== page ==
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Bemidji Mayor Richard Lehmann, left, with his wife, Bernie, addresses Republican delegates Saturday at Walker in accepting their endorsement for House 4A. To complete the team, they also endorsed John Carlson for Senate 4 and Rep. Larry Howes for his House 4B seat. Pioneer Photo/Brad Swenson

District 4 Republicans: Lehmann endorsed on first ballot for House 4A

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WALKER -- Bemidji Mayor Richard Lehmann took only one ballot here Saturday to capture the House 4A Republican nomination.

The Rev. David Myers, who earlier said he'd take Lehmann to the Aug. 10 primary or run in November as an independent if not endorsed, said in his nomination speech that he would now abide by the decision of the group, which met at Northern Lights Casino.

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On the first ballot, Lehmann captured 27 votes - five more than he needed - while Myers, who ended with only nine votes. Sixty percent is needed for endorsement, and Lehmann received 75 percent.

Meanwhile, delegates in House 4B voted to send Rep. Larry Howes, R-Walker, back to St. Paul, and the full delegation of 39 endorsed Bemidji insurance agency owner John Carlson won the Senate 4 endorsement.

Both Howes and Carlson were unopposed for their nominations.

"I was always nervous about this, but I'm pleased it went as fast as it did," Lehmann said in an interview about his first-ballot endorsement. "I had no preconceived notions whether it was going to be one way or the other. I just had to do the work in the time I had, and apparently the voice that I was speaking with is the voice that they wanted to hear."

The House 4A seat is held by Rep. John Persell, DFL-Bemidji, who is in his first term, succeeding then-Assistant House Majority Leader Frank Moe, DFL-Bemidji.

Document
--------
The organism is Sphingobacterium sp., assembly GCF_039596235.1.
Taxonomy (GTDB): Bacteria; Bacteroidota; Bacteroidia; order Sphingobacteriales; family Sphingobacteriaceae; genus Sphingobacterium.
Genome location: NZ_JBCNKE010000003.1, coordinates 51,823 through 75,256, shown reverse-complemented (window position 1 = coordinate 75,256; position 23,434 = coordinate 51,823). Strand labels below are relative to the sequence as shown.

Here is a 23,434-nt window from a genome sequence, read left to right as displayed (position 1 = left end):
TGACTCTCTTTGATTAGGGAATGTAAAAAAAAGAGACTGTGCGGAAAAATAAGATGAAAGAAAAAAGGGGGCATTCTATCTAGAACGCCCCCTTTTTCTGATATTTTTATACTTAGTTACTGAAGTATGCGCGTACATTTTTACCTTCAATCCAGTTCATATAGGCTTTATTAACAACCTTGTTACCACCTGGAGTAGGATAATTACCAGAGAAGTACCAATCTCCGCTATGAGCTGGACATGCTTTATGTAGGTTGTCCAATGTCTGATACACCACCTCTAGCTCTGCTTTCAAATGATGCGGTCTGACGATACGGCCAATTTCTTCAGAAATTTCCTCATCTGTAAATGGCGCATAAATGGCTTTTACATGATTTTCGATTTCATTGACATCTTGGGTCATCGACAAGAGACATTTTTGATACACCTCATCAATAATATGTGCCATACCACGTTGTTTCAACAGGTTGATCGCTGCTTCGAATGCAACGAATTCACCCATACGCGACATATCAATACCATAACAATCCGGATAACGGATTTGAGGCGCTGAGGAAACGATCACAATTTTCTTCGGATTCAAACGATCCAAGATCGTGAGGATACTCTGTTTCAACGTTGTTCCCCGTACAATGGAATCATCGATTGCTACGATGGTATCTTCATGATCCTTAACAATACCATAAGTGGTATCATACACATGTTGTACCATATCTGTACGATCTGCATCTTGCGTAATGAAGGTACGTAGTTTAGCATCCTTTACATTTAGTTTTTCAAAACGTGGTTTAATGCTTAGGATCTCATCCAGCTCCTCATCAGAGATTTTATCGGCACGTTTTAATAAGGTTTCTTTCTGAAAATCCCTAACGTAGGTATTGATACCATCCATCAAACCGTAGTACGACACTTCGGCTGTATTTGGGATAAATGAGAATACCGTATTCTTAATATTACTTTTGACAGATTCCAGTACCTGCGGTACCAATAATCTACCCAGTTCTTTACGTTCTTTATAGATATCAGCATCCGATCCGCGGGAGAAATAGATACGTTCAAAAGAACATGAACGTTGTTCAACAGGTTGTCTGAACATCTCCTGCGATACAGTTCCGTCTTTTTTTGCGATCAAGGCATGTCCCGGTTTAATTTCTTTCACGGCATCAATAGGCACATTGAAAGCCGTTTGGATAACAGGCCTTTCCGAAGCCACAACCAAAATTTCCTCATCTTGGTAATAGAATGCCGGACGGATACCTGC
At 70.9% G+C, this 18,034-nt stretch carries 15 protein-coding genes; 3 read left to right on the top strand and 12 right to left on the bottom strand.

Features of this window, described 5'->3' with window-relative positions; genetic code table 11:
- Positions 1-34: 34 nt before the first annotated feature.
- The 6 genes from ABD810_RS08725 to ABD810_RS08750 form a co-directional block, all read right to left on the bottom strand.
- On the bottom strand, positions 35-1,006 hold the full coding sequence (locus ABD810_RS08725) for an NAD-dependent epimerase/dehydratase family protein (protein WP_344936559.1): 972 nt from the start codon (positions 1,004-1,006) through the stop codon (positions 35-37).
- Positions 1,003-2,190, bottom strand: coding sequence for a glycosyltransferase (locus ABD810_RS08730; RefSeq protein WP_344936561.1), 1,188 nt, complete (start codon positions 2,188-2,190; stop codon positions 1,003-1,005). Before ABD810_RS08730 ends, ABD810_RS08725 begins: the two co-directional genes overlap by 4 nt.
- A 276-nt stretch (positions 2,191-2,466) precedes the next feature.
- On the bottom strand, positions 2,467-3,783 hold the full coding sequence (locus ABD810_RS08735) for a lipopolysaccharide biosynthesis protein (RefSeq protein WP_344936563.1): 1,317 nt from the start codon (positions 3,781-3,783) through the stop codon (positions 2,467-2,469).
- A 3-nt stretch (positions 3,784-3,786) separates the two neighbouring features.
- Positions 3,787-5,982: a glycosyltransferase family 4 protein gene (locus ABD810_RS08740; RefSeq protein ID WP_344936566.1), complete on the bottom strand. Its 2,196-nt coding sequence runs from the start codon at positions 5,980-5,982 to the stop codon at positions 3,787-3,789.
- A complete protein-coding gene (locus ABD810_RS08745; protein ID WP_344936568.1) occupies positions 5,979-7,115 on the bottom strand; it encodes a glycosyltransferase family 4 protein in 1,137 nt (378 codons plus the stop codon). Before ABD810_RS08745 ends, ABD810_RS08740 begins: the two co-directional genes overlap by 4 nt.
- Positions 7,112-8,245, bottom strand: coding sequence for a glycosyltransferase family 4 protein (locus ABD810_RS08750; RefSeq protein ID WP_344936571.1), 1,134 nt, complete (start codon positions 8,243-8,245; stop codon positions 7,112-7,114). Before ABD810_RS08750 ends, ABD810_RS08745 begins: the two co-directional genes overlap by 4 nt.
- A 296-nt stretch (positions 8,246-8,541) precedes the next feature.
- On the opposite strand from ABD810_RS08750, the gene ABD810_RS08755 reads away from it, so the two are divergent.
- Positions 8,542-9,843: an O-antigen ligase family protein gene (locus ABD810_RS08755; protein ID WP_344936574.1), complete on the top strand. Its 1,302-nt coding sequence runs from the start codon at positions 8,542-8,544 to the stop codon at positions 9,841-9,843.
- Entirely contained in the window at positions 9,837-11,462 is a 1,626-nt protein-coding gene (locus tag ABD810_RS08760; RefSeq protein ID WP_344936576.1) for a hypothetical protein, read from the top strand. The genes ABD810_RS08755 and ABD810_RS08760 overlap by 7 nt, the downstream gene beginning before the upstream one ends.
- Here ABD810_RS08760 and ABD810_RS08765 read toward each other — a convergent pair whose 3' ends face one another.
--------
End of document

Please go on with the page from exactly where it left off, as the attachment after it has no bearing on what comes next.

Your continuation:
Persell faces an Aug. 10 DFL primary with Nicole Beaulieu of Bemidji.

"I'm looking forward to the opportunity of going to St. Paul and working hard for my constituents and be their voice down there," Lehmann said.

Myers, after insisting he would, now will not force a primary challenge.

"I respect him for that," Lehmann said. "I appreciate that, and I hope he will help now to unify the party and move forward so that we can win in November, that's our ultimate goal."

Myers ran against Moe in 2006 and lost, and was an early 2008 candidate but later withdrew. He said he ran this time because he didn't like the moral direction the country is taking.

"I am who I am," Myers said in his nomination speech. "I am what I am. I am unabashedly right wing, and I don't try to change that, depending on the audience that I am addressing."

Howes, in his nomination speech, said politicians are being labeled as angry in St. Paul, but he disagrees. Politicians need to be cheerful, he said.

"I disagree with Rep. Howes," Myers said. "I am angry. I think it's going to take anger to get anything done. We don't need politics as usual; we don't need business as usual. You need someone who is going to be angry; you need somebody who's going to try to rock the boat, and that somebody is going to be me."